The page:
The UN-backed Race to Resilience campaign – a global partnership of initiatives with the headline goal to build the resilience of 4 billion people to climate shocks by 2030 – has launched its metrics framework, which will allow non-state actors, such as cities, businesses and regions, to measure the human impact of their actions for the first time.
Produced by the Centre for Climate Resilience and Research at the University of Chile with original research from McKinsey & Company, it is the first tool of its kind to transparently quantify and verify the benefit climate resilience actions can have for people and hectares of natural ecosystems.
Using this new unifying global framework, collective efforts by Race to Resilience Partners which comprises NGOs, cities, and businesses are making an important difference by helping to increase the climate resilience of over 2.3 billion people by 2030 (of the 4 billion goal), as well as more than 100 natural systems including mangroves, forests and coastal zones. Partner actions covered by the metrics framework include:
- Regions Adapt, which will build the resilience of 540 million people in 140 regions
- Climate Heritage Network, which will build the resilience of 200 million people as a result of culture-based strategies
- The Global Mangrove Alliance, which is working to halt mangrove degradation and increase cover by 20%
- Initiativex2020, which is changing the dynamics of land degradation by protecting and restoring 20 million hectares of forests and agricultural landscapes.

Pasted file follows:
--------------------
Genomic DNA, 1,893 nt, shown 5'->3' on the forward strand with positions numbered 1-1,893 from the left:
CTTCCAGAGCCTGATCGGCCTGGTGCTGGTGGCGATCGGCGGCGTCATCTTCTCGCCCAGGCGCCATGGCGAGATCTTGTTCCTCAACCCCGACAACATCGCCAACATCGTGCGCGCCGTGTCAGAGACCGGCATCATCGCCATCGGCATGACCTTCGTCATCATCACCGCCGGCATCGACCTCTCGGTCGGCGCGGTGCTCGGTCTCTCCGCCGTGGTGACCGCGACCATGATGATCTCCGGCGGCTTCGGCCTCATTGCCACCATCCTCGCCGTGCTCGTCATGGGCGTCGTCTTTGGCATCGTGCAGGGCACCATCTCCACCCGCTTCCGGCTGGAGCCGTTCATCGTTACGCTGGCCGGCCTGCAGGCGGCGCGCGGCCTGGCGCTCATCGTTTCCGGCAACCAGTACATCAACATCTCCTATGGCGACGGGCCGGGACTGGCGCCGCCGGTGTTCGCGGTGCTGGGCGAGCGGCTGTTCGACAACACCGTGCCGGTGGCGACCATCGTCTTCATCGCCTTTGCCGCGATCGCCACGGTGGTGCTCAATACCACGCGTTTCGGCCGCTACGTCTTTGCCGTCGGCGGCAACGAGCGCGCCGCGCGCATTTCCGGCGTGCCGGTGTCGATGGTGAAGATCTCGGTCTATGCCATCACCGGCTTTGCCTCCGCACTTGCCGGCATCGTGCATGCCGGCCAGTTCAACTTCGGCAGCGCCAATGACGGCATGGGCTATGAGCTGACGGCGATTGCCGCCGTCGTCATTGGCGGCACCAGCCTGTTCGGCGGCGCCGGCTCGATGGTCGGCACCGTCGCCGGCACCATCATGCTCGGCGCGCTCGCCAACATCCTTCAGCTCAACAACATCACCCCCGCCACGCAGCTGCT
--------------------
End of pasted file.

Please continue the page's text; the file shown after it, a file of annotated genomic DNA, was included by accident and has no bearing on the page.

But with nearly 2 billion of the most vulnerable people still with little or no protection from climate hazards such as lethal heat waves, floods and droughts, the UN High-Level Climate Champions joined Race to Resilience Partners today in calling for efforts to protect the most climate-vulnerable communities to double in the decade, with a focus on the most exposed, vulnerable, indigenous, populous and large regions of the Global South.
It comes as new research published today by McKinsey & Company as part of a knowledge partnership to Race to Resilience assesses the potential impact of climate hazards for people across the globe, finding that:
- Under a scenario with 1.5°C of warming above pre-industrial levels by 2030, almost half of the world’s population could be exposed to a climate hazard related to heat stress, drought, flood, or water stress in the next decade, up from 43 percent today.
- Areas affected by severe chronic heat stress could experience temperatures that are too hot for outdoor work during at least 25 percent of effective working hours in any given year.
- In a 2.0°C warming scenario above pre-industrial levels by 2050, about 800 million additional people could be living in urban areas under severe water stress compared with today; primarily as demand for water rises.
- In a scenario with warming 2.0°C above pre-industrial levels by 2050, nearly 100 million people – or approximately one in seven of the total global rural population projected to be employed in the agricultural sector by 2050 – could be exposed to a severe level of drought. This could severely diminish people’s ability to maintain a livelihood in rainfed agriculture.